In-depth: ​Fitbit’s continuous Afib tracking feature explained

We speak to Fitbit research scientist to get deep into Afib detection
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Back in April, Fitbit rolled out a major new health feature in the US, which has the power to save thousands of lives.

Its passive, continuous atrial fibrillation monitor feature takes the wearable tech fight against Afib up a gear.

Atrial fibrillation is an irregular heart rate condition, and the leading cause of strokes in the US. It’s estimated to affect 44 million people, and most don’t even know they have the condition.

It’s been a big focus of wearables in recent years, with the likes of Apple, Fitbit and Samsung adding ECG sensors to their smartwatches, which can detect the signs of Afib. But this relies on a user taking the reading at the right time.

Now Fitbit’s gone one further, and it can detect Afib without any input from the user via its FDA-approved feature. Whats more, because the technology uses the existing heart rate sensor, it's rolling the feature out across its wide range of trackers and smartwatches.

You can read about it further on the Google blog.

Why tracking Afib is important

In-depth: ​Fitbit’s continuous Afib tracking feature explained

“The prevalence of AFib has been growing steadily over the past few decades. This is becoming problem in both the developed world and also low and middle income countries, so we're trying to help as many people as we can,” Fitbit research scientist Tony Faranesh told Wareable in an interview.

“For many people Afib is paroxysmal or episodic – meaning it comes and goes. And they can also be asymptomatic. Having longer term monitoring is an important feature to detect it early.”

That means that taking an ECG might not show signs of Afib, even if you suffer from the condition.

"Fatigue, dizziness, being out of breath, heart racing are all symptoms of Afib," said Faranesh, so taking an ECG at that point is useful. But that doesn't work if you're asymptomatic. So background monitoring increases the chances of your device finding a problem.

How does Fitbit continuous Afib detection it work?

Rather than using an ECG sensor, the new passive monitoring uses the Fitbit PPG sensor, which usually tracks heart rate.

“We look at the past 24 hours, and we will notify users that we've seen or observed an irregular rhythm – and give them a timestamp,” said Faranesh. “We want to help people draw connections between potential triggers, but it's not meant to be real time."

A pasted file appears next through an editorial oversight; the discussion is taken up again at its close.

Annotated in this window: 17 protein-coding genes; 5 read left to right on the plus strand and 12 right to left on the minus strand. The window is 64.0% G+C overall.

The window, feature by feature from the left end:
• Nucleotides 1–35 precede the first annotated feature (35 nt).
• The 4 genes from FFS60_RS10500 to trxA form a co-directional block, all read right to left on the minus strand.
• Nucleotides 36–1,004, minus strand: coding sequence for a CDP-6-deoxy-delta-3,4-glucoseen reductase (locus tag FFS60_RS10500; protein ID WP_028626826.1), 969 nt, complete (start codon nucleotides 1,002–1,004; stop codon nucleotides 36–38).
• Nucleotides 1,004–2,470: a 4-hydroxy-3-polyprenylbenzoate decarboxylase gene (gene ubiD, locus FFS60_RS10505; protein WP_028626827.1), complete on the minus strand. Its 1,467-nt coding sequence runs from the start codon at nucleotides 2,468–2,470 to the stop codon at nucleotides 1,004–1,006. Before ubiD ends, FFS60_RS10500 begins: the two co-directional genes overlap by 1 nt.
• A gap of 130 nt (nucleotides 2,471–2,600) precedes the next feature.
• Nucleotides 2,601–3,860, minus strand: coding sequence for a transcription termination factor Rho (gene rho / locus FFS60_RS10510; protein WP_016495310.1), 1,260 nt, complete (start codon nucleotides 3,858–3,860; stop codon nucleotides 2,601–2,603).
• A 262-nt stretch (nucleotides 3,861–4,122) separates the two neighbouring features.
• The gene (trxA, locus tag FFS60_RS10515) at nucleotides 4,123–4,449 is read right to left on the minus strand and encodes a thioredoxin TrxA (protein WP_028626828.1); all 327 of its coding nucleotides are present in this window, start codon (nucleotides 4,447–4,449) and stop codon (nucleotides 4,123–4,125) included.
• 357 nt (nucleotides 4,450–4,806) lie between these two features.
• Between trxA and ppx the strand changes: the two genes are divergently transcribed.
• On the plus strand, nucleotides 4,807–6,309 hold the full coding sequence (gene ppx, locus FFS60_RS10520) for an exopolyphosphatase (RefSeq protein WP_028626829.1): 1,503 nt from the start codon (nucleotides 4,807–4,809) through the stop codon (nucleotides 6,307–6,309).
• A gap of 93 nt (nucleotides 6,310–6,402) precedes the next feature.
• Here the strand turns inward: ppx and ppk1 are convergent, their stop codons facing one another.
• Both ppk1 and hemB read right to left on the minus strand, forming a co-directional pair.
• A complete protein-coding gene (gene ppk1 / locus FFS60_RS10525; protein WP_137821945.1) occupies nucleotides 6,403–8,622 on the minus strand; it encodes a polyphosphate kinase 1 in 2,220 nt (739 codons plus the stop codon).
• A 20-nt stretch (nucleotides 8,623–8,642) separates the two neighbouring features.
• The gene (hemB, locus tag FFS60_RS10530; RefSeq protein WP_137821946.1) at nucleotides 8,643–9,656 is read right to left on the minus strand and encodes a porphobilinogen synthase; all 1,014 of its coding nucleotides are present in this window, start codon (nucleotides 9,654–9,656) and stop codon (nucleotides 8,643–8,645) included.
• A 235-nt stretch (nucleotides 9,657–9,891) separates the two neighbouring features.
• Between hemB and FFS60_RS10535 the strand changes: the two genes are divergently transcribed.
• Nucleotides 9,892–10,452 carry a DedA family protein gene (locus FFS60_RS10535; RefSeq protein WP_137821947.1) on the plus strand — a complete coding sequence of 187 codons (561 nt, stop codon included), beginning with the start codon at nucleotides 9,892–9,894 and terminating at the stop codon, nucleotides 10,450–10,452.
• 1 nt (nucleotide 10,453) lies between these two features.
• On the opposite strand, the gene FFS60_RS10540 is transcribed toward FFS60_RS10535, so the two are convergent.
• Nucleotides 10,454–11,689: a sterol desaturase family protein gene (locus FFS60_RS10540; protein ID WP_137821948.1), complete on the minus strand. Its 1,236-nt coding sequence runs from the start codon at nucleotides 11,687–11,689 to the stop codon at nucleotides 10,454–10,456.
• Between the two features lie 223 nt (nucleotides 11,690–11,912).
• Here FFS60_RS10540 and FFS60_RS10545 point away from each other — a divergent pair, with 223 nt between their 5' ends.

If an irregular rhythm is detected, users will be notified via the Fitbit dashboard.

But it’s an opt-in feature, which means users will need to head to the Health Assessment menu and manually switch it on. There’s also an onboarding process and some inclusion criteria.

You need to reside in the US, aged 22 years and older, and that you don't have an existing diagnosis of Afib.

Which devices support continuous Afib?

In-depth: ​Fitbit’s continuous Afib tracking feature explained

Fitbit is rolling the feature out to its whole range, taking advantage of the PPG sensor in its devices. Users in the US can opt-in via:

  • Charge 5
  • Charge 4
  • Luxe
  • Sense
  • Versa 3
  • Versa 2
  • Inspire 2


So is the method of scanning for Afib better via the PPG sensor better than the ECG we’ve seen on the likes of the Fitbit Sense or Apple Watch Series 7?

“It's really to give people to two different sets of tools,” said Faranesh.

“But the longer you look, the more you find, because disease can present itself and they go away and present itself,” he said.

“I think having this background monitoring is an important part of the toolbox in terms of helping people figure out if they have a condition as early as possible, and get them appropriate care.”

What if Afib is detected?

In-depth: ​Fitbit’s continuous Afib tracking feature explained

So what happens if a user gets flagged for an Afib event?

‘We provide users with a number of with information about the disease itself about atrial fibrillation about why it's important to follow up, namely, there's a risk factor for stroke.

“So even if you don't feel symptoms, you should follow up with a health care provider because your provider can sort of take the sort of holistic view about your health, the risk of you having a condition and offer a confirmatory test.”


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James Stables


James is the co-founder of Wareable, and he has been a technology journalist for 15 years.

He started his career at Future Publishing, James became the features editor of T3 Magazine and and was a regular contributor to TechRadar – before leaving Future Publishing to found Wareable in 2014.

James has been at the helm of Wareable since 2014 and has become one of the leading experts in wearable technologies globally. He has reviewed, tested, and covered pretty much every wearable on the market, and is passionate about the evolving industry, and wearables helping people achieve healthier and happier lives.

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